Friends logo

The Friends of the Wild Flower Garden
P. O. Box 3793
Minneapolis MN 55403

Past Members of the Board of Directors

Whitney Haskins Eastman

Whitney H. Eastman was a member of the Friends Board of Directors from January 1961 through May 1969, after which he was an honorary director until May 1975. He joined the board when Dorothy Binder was President and was active through the fund raising and construction of the Martha Crone Shelter.

Whitney Eastman in 1957
Whitney Eastman in 1957. Minneapolis Tribune photo.

Mr. Eastman continued to attend the annual meetings of the Friends until his death. He passed away on December 3, 1979 at age 91.

Mr. Eastman was an avid birder, considered the nations top amateur ornithologist. He was a contributing author to the book The Treasury of Birds, published in 1972. He was one of four persons who confirmed the sighting of a pair of rare Ivory Billed Woodpeckers in Florida in March of 1950. This is mentioned in several articles and books including “Ivory-billed Woodpecker Sightings and Evidence 1944-2003,” a compendium of information on the bird - part of Project Coyote; also in the book The Ghost Orchid Ghost and Other Tales from the Swamp published in Florida in 2007. He was instrumental in establishing a sanctuary for the pair of birds.

By 1953 his life list of species totaled 749, with years yet to go. By 1957, with extensive travel, the list totaled 1,327. The Eastman Nature Center at Elm Creek Park Reserve was dedicated and named for him in 1974. The center is part of Three Rivers Park District, Hennepin County, Minnesota. Mr. Eastman was a fund-raiser for the 14,000 square-foot center. He was such a good fund-raiser that Star Tribune columnist Jim Kimball wrote in 1973 that his “national fame as a birder is exceeded only by his reputation as fund raiser for worthy causes.” In 1967 when Goodrich Lowry organized the Metropolitan Nature Centers Corporation, (1)  Eastman accepted the chairmanship of the fund-raising committee. The first project was to build a nature center in the new Carver Park Reserve. The goal was one half million dollars. The committee raised that in six months and construction began but the money kept coming in which, with a little more fund raising, then led to building the Hyland Lake Nature Center. With $40,000 still leftover, the Corporation asked the Hennepin County Park Reserve District which had taken over the nature centers as planned, that if they had more funds could a center be built at Elm Creek. It was raised and on Eastman’s 85th birthday in 1973 the District voted to name the Elm Creek center after Eastman. (2)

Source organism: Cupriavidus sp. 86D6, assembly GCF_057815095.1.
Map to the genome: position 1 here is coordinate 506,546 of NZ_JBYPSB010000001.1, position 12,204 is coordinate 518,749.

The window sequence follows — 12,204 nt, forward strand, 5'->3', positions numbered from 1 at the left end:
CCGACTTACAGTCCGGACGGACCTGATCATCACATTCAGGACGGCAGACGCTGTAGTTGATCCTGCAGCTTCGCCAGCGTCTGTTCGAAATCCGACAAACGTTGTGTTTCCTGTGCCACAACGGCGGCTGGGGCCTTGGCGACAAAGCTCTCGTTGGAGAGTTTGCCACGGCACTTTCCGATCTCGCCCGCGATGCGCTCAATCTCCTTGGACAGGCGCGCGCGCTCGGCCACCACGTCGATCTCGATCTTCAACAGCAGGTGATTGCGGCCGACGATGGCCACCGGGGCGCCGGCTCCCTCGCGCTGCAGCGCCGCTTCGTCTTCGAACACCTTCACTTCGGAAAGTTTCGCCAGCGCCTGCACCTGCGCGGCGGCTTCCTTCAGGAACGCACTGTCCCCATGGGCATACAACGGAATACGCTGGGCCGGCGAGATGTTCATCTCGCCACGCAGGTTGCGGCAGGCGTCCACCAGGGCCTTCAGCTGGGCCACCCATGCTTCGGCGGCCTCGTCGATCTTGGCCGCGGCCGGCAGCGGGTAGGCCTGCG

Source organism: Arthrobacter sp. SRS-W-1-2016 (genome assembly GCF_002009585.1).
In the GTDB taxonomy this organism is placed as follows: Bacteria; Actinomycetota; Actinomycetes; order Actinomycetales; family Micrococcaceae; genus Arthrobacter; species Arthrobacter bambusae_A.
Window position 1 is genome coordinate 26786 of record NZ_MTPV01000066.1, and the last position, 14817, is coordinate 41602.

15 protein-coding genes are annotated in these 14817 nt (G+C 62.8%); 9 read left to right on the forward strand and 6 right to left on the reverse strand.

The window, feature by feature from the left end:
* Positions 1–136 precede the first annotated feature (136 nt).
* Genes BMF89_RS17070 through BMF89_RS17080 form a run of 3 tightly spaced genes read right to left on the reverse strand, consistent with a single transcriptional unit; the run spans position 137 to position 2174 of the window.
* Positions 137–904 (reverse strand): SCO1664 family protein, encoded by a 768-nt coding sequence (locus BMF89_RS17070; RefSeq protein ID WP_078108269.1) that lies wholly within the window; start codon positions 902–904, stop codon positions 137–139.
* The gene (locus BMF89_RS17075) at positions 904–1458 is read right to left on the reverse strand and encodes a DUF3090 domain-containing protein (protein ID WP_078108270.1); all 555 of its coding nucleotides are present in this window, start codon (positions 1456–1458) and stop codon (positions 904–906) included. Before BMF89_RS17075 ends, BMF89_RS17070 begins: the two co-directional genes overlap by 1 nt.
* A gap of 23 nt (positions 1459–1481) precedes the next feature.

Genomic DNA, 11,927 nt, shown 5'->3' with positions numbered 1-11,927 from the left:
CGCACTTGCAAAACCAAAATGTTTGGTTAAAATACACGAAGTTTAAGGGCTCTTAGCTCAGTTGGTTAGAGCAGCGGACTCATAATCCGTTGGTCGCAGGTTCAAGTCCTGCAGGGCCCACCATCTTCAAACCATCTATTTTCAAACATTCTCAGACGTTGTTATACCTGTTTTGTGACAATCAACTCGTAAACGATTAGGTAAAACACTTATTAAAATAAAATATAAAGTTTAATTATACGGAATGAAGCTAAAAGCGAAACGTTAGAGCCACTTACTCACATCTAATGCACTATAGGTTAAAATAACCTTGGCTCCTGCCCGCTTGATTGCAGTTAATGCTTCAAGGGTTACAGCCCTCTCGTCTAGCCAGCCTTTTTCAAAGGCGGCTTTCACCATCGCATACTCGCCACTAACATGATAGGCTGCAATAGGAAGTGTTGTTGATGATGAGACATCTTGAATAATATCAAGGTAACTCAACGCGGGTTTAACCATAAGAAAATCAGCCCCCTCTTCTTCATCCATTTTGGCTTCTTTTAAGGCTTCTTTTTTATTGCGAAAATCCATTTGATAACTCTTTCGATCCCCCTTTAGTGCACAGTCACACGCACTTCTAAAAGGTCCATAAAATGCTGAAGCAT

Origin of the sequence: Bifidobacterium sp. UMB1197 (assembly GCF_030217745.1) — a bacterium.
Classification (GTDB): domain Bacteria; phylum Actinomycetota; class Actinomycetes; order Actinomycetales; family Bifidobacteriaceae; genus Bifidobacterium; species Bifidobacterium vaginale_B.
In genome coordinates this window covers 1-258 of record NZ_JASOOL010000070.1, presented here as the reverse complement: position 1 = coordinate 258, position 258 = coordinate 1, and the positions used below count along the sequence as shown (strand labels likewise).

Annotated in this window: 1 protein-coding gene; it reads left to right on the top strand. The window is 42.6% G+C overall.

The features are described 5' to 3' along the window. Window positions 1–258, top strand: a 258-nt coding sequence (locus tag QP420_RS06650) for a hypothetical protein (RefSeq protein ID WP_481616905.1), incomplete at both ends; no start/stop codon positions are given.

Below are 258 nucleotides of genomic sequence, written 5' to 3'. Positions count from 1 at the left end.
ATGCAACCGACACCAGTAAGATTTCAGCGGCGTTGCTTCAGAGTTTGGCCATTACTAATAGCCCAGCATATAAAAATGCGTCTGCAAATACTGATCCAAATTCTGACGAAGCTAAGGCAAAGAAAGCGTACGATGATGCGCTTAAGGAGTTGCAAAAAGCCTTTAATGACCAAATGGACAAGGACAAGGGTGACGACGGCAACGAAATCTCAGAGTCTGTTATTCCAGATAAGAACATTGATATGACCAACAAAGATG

Eastman Nature Center
Eastman Nature Center, Elm Creek Park Reserve photo.

He was born on April 24, 1888 in Fort Ann, New York to a poor farming family but he made it to Dartmouth and earned science and engineering degrees and then got his first job installing sewage systems in New York in 1911 but in the same year took a job with a linseed oil refining firm in New Jersey. He and his wife Anna lived in a number of cities as he worked professionally in the vegetable oil processing industry beginning with that job in 1911. He joined Archer Daniels Midland (ADM) Company in 1928 eventually became a vice president in 1939 and then of General Mills in 1942 after moving to Minneapolis. His last industry position was as a director of First Oceanic Corp, the largest stockholder of ADM. He published several books and articles about the Oil Processing Industry and in particular the book The History of the Linseed Oil Industry in the United States.